It’s a mad, mad, mad world

The craziness just keeps on coming… (or in case you missed these gems)


The last few months have been fun for most Democrats, with the GOP imploding in the most public of ways. Last week’s bombshell was Senator Specter’s defection and nothing topped that but that doesn’t mean the week wasn’t funny and strange.

  • Conservatives attack President Obama’s condiment choice: Arlington, VA residents were treated to a rare POTUS/VPOTUS visit when the duo went out for a ‘working lunch’ at a local favorite. Personally I thought the most absurd thing to come out of the stop was the amount of time MSNBC devoted to it until I read this: Sean Hannity, and a host of his colleagues, were outraged that the President ordered his hamburger with mustard and not ketchup. I get that they have been trying to paint him as someone who is out of touch with the American people but is this really the best they have? Does anyone really think FOX News is ‘fair and balanced?’ What-ever.
  • Republicans attach each other over ‘listening tour’: In an effort to ‘re-brand’ the party, several prominent Republicans set out on their listening tour. The team, made up of Mitt Romney, Eric Cantor (R-VA) and Jeb Bush held a pizza party in northern VA. Now there is an inherent irony in having Mr. Cantor (aka ‘Dr. No’ to the people on the Hill for his obstructionist positions and rhetoric – he even got into an argument with President Obama regarding the decree John Boehner issued instructing all GOP Members of Congress to reject any Obama proposals even before reading them) speak about this issue but there’s more to this than that. Shortly after, Michael Steele, head of the GOP, told the press that moderates ‘are welcome in the party as long as they don’t change it.’ My translation: We are a big tent party as long as we don’t have to listen to anyone who doesn’t share every one of our views. The National Council for a New America has said they want to focus on the ‘traditional’ Republican values such as reducing the size of government, increased personal liberties (and probably responsibility) and supply side economics and move away from the cultural issues. For some reason this just reminds me of Gordon Ramsey’s Kitchen Nightmares. It’s as if some Republicans understand the menu that has won elections in the past (during the first W administration Ohio lost more than 300,000 jobs but the state went for him in 2004 because of gay marriage) doesn’t work anymore but others want to stay where they are. Mike Huckabee said this was a ‘sad day’ – maybe for them, it sure made me laugh.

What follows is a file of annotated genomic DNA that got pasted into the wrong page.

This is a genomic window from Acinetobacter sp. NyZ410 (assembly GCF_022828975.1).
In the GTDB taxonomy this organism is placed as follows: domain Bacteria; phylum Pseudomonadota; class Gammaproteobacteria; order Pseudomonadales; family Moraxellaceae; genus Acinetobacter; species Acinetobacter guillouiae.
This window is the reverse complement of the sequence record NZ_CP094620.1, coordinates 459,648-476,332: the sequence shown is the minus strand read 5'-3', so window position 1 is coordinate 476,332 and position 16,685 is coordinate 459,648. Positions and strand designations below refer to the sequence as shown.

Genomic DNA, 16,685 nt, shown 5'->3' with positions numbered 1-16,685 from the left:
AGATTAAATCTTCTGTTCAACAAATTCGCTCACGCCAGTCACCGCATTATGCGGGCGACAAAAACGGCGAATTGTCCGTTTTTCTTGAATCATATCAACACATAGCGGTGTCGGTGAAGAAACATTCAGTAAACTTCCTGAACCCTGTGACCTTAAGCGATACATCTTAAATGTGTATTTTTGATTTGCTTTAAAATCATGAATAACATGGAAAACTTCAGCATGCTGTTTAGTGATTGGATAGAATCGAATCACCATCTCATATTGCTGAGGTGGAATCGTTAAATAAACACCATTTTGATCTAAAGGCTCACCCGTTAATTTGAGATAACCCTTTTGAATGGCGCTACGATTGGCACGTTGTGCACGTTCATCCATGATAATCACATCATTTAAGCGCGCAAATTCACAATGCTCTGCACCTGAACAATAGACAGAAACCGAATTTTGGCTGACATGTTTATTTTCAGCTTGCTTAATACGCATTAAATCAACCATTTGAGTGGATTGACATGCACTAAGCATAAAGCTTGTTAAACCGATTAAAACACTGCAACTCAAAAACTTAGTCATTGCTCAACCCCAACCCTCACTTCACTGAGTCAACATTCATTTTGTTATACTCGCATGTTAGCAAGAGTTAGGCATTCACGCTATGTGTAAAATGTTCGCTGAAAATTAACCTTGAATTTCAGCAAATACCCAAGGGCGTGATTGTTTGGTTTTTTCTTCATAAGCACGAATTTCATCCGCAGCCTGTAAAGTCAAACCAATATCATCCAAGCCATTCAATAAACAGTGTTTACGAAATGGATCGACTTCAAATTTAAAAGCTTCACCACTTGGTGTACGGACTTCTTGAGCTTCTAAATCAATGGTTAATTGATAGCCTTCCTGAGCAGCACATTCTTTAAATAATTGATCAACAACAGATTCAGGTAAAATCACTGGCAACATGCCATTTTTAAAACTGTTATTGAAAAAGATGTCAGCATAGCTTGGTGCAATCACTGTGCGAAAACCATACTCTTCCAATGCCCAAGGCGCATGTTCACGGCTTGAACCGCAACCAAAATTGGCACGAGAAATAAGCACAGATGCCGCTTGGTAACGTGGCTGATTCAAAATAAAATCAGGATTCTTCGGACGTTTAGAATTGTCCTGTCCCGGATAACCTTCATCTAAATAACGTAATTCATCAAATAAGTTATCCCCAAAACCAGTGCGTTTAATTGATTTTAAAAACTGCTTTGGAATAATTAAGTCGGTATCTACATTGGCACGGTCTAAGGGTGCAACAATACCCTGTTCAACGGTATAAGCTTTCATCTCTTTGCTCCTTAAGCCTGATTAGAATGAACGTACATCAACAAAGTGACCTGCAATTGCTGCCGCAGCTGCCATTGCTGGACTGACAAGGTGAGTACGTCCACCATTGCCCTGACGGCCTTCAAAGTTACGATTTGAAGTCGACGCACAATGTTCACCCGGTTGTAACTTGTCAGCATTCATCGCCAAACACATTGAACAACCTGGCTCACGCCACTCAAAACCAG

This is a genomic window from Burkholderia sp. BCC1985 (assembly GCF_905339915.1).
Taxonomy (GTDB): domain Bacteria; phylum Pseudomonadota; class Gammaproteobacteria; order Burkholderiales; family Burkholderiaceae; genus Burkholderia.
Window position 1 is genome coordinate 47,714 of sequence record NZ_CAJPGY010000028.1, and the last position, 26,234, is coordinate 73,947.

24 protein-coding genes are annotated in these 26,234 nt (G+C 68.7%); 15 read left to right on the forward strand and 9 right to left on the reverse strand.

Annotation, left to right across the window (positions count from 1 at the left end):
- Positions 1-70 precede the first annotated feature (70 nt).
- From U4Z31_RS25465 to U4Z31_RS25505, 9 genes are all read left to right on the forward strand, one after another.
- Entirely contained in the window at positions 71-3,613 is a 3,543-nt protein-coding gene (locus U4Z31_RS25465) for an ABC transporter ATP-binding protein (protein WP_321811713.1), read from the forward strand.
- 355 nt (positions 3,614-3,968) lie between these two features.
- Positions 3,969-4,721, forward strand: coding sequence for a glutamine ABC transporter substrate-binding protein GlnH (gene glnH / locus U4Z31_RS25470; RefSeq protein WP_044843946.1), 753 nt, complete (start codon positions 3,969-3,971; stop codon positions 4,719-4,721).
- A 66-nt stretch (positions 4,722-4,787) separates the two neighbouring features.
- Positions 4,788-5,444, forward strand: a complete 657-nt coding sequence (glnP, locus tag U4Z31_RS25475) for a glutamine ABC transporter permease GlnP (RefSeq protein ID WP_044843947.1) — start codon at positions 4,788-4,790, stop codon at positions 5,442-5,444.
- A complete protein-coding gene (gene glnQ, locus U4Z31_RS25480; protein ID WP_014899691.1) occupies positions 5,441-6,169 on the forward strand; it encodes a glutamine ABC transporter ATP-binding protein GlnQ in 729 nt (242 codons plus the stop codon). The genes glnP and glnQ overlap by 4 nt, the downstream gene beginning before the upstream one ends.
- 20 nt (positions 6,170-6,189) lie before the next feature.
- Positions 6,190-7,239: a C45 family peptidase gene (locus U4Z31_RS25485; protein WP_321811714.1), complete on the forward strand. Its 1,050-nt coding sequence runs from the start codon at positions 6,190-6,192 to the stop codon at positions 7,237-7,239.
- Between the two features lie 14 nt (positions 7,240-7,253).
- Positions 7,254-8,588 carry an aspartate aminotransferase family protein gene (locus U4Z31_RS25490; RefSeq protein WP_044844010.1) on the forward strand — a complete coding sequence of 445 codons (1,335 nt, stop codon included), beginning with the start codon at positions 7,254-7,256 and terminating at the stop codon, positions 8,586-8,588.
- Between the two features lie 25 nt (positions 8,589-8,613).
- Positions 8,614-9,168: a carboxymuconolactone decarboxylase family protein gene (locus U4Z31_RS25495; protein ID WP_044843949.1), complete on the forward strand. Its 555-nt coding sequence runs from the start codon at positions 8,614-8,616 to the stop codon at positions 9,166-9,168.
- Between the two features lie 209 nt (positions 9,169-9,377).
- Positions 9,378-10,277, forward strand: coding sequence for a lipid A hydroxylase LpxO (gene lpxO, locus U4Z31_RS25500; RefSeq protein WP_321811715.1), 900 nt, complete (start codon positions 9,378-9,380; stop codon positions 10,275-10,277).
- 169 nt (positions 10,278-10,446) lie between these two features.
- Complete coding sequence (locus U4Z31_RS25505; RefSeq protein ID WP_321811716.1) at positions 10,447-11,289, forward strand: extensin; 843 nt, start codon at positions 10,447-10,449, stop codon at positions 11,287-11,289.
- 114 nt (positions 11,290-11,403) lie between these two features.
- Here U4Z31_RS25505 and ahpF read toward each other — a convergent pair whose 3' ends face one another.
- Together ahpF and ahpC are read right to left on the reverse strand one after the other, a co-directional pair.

• Ron Paul makes sense, sort of: I don’t often get to say that I agree with Ron Paul and think most of what he said about the flu is wrong, he did get it partially right. I did read a headline that indicated the former presidential nominee and Congressman thinks the federal government is hyping the flu for its own nefarious reasons and while I DO NOT believe that, a little less paranoia about it would be a good thing. Back in 2006, I was always talking about the bird flu and all my friends and colleagues thought I was crazy. Maybe I burned through all my flu fears then but I just cannot worry too much about H1N1. Should people be careful? Sure. Should we all stock up on three months of food and water? I don’t plan to and will not get vaccinated should a vaccine be developed. My only remaining concern is that the outbreak will subside in the northern hemisphere, it will come back next fall when the regular flu season begins.